Re: Uniform access to descriptions

At 8:58 AM +0100 4/9/08, Dan Brickley wrote:
>Hi Pat,
>Pat Hayes wrote:
>>At 7:52 PM +0100 4/8/08, Xiaoshu Wang wrote:
>>>Pat Hayes wrote:
>>>>At 5:54 PM +0100 4/8/08, Xiaoshu Wang wrote:
>>>>>>Wrt to that resolution... a 303 response means *nothing*... if 
>>>>>>you happen to follow the redirection and find something useful 
>>>>>>about the thing you originally inquired of, that you trust and 
>>>>>>are prepared to stick in your reasoning engine, then you win - 
>>>>>>if not, of itself, the redirection has told you nothing/means 
>>>>>>200 tells you that the response convey as representation of the 
>>>>>>(state of?) referenced thing.
>>>>>If this is what TAG accepts, i..e, 200=*representation of* as 
>>>>>oppose to "resource of".  I have no problem and would be happy 
>>>>>with it.  My perception is that TAG is recommending either 
>>>>>explicitly or implicitly the latter viewpoint.
>>>>Gentlemen, please both of you speak very slowly and carefully at 
>>>>this point, as a precise understanding here is critical.
>>>>Stuart, did you mean that the response conveys/ a/ 
>>>>representation/ in the webarch sense/ of the referenced thing? It 
>>>>would be helpful if every time the word 'represent' and its 
>>>>cognates are used in this very special sense, such usage were 
>>>>explicitly flagged, as it can very quickly lead to 
>>>>incomprehension when understood more broadly (as it is almost 
>>>>everywhere else in the English-speaking world.)
>>>>(Xiaoshu: from which it follows that in this case, the referenced 
>>>>thing in question must be something that/ has/ a 
>>>>webarch-representation; so, in this case, it/ cannot/ be some 
>>>>other kind of thing that cannot, by virtue of its very nature, 
>>>>have such a (webarch-)representation; so, to refer to such things 
>>>>- such, as we now might say,/ non-information resource things/ - 
>>>>requires something other than a 200 response. Thus goes the 
>>>>http-range-14 logic, as I understand it. Note that in order to 
>>>>follow this, all we need to know is that there are things which 
>>>>(a) cannot have a representation in the webarch sense but (b) 
>>>>that we might wish to refer to with a URI.
>(aside: perhaps 'http(s) URI' was meant here, rather than just 'URI'?)
>>>>Their exact nature need not be specified, but I believe that the 
>>>>language of 'information resource' boils down to  an attempt to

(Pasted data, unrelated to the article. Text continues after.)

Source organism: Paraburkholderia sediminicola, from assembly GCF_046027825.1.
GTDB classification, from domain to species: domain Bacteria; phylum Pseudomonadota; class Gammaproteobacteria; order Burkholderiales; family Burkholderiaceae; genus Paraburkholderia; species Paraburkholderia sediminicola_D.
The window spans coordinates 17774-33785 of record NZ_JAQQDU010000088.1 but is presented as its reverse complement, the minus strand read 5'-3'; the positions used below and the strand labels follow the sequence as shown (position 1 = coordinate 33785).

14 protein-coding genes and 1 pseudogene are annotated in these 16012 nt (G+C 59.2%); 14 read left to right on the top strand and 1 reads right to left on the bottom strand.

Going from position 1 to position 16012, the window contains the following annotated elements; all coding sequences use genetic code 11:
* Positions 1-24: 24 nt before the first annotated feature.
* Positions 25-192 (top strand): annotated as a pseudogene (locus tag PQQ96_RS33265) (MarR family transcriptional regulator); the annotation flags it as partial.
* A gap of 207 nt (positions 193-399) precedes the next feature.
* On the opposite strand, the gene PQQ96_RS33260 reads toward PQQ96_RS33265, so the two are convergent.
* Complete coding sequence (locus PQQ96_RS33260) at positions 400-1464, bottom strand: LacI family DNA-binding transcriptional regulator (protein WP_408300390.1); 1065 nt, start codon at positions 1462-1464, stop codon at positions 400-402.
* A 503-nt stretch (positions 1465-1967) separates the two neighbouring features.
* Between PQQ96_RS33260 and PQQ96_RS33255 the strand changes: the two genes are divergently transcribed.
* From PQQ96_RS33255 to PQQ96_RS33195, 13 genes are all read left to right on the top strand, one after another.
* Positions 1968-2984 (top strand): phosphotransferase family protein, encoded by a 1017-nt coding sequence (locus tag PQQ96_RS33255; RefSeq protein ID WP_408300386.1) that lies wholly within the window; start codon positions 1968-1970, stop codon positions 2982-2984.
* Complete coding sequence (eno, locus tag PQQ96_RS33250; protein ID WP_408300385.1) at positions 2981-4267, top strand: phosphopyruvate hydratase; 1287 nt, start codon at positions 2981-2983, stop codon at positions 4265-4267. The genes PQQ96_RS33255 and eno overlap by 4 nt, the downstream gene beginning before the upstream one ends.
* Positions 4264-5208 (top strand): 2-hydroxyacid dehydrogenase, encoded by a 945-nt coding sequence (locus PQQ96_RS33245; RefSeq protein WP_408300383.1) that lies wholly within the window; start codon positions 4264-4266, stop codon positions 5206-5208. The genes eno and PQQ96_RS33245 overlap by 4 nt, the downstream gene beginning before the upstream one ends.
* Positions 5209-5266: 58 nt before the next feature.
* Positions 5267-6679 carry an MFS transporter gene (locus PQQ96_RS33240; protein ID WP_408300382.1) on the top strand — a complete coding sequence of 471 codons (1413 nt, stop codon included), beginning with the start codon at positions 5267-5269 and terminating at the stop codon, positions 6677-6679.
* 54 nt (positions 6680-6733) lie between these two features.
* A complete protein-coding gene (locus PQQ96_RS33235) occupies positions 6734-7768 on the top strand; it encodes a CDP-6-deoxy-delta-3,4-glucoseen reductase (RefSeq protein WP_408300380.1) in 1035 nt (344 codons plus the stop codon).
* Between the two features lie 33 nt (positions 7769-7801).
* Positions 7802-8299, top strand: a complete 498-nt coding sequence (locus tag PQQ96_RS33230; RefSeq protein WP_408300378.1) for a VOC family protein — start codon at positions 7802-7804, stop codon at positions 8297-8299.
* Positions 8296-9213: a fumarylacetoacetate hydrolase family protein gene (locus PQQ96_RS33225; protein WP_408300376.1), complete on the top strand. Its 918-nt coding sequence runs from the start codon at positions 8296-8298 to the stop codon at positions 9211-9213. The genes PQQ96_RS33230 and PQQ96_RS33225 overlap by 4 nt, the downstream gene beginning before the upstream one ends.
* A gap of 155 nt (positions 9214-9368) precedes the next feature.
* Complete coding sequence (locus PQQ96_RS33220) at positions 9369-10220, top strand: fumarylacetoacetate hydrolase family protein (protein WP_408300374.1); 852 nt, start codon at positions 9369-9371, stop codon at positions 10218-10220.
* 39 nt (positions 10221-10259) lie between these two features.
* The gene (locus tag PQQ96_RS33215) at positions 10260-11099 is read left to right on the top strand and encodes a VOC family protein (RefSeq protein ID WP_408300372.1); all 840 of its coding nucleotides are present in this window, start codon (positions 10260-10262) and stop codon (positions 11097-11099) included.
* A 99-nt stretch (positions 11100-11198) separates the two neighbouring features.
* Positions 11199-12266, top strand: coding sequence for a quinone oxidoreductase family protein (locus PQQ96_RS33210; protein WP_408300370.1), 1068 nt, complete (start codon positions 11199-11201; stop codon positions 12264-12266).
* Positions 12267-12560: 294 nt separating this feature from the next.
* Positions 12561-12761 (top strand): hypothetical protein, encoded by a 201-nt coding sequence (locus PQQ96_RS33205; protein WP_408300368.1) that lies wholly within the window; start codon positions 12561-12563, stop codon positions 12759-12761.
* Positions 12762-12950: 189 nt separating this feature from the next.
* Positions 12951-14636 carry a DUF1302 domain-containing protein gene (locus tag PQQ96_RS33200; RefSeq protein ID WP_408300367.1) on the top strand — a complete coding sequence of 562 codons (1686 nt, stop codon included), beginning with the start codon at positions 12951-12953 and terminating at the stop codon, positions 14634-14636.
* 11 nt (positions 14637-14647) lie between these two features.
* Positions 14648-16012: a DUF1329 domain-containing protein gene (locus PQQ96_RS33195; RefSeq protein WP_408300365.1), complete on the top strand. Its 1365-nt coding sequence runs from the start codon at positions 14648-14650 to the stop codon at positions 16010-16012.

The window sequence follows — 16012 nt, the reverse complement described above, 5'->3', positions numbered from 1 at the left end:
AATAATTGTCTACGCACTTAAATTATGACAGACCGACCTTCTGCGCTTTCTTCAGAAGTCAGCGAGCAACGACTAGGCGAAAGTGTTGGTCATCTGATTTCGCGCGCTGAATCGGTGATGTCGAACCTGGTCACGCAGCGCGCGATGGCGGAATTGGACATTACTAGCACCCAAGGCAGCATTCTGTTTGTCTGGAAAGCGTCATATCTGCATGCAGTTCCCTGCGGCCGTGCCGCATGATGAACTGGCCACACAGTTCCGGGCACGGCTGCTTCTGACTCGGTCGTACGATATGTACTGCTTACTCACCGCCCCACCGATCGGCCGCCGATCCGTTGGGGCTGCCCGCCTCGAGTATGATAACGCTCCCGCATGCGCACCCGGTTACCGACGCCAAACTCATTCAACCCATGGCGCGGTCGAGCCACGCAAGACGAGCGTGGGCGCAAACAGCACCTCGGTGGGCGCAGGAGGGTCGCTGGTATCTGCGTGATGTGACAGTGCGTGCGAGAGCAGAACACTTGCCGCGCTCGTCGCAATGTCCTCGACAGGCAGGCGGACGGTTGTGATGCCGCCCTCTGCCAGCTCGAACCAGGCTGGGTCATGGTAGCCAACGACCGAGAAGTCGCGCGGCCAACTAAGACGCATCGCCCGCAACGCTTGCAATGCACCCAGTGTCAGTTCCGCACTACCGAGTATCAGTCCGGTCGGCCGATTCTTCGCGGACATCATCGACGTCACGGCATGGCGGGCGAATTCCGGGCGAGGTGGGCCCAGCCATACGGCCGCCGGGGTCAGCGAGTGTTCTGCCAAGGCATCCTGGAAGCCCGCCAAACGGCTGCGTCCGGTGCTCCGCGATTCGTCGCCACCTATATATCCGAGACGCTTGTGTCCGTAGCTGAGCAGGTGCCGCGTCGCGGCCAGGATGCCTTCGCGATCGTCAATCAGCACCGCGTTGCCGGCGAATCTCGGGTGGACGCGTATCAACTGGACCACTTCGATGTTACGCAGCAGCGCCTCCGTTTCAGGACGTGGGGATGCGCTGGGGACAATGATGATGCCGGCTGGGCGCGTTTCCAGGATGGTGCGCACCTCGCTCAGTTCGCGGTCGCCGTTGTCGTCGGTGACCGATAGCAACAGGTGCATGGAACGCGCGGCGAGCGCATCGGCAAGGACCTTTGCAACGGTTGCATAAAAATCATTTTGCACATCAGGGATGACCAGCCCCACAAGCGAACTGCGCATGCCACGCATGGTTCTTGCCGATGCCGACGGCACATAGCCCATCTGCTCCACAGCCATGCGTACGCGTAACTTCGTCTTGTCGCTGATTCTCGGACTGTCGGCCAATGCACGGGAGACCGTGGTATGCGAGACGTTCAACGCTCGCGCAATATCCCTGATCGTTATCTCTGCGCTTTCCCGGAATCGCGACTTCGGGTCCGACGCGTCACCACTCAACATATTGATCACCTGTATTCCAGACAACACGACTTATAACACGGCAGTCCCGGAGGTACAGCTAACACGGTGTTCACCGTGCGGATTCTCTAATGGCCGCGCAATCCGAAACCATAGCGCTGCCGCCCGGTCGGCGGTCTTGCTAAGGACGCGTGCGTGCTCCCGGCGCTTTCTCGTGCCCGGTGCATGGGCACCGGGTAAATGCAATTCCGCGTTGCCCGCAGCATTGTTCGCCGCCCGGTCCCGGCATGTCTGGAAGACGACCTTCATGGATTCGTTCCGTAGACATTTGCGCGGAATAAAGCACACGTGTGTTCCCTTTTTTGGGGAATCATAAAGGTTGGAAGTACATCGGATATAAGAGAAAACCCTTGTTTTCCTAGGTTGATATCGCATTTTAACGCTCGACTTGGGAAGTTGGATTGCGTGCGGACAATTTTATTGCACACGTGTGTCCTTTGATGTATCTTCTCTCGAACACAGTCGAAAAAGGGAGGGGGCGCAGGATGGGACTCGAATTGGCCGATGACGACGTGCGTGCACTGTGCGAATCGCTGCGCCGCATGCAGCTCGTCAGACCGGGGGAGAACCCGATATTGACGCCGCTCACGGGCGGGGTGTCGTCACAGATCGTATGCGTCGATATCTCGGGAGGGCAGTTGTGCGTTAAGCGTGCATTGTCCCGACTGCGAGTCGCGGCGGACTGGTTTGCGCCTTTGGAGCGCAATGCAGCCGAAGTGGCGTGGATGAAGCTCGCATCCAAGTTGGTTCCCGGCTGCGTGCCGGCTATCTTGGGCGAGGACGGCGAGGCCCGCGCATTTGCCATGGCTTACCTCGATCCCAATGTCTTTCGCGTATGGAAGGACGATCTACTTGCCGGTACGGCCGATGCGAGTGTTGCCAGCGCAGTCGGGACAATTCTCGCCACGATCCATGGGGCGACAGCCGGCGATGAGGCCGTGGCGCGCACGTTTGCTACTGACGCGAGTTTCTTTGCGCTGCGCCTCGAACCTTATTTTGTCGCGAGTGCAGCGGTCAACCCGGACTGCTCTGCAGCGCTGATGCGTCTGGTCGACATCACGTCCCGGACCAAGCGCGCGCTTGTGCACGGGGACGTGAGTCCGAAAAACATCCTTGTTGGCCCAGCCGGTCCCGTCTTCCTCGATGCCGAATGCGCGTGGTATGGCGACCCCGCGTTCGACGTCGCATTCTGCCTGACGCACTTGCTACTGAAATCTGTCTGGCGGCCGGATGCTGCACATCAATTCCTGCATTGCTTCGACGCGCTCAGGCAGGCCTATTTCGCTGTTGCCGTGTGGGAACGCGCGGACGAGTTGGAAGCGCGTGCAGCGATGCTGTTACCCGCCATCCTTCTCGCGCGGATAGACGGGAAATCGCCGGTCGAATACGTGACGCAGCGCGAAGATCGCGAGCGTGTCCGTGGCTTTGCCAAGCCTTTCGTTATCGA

>>>>characterize this category of [/things that cannot be 
>>>>webarch-represented by a byte stream/]. And, centrally important, 
>>>>not having a representation in the webarch sense does/ not/ mean 
>>>>not having any kind of representation, being unrepresentable, or 
>>>>not being describable. The webarch sense of 'representation' is 
>>>>very specialized and narrow.)
>>>Pat, as I have detailed argued here 
>>>  There can have only one 
>>>consistent interpretation, that is: there is no so-called 
>>>"information resource".
>>The key issue is not what is an information resource, but what 
>>isn't. So, in your document you ask, what makes the claim "A person 
>>is not an information resource" true? And it seems to me that this 
>>at least has a clear answer: because a person is/ not/ something 
>>whose essential characteristics can be conveyed in a message.
>I don't know what 'essential characteristics' are. Really. What are 
>the (erm...) characteristics of the 'essential characteristics' of 
>some [named type of] thing? Who gets to decide?

I'm reading 'essential characteristics' as meaning, roughly, what in 
OntoClean are called 'rigid properties' and what are often called 
'essential properties', meaning properties or aspects of a thing 
which it has necessarily, i.e. which if it didn't have those it would 
cease to be what it is. Among my essential characteristics, for 
example, is my being human; or if you prefer, mammalian. And although 
we have the word "human" in English, its impossible to convey the 
property of being human in a message.

>Are you saying that this is actually clear, or 'clear within the 
>world of the http-range-14 resolution'?

Well, clear within the world of the TAG, maybe. Its a hell of a lot 
better than the old days when everything was a resource.



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Received on Wednesday, 9 April 2008 13:34:51 UTC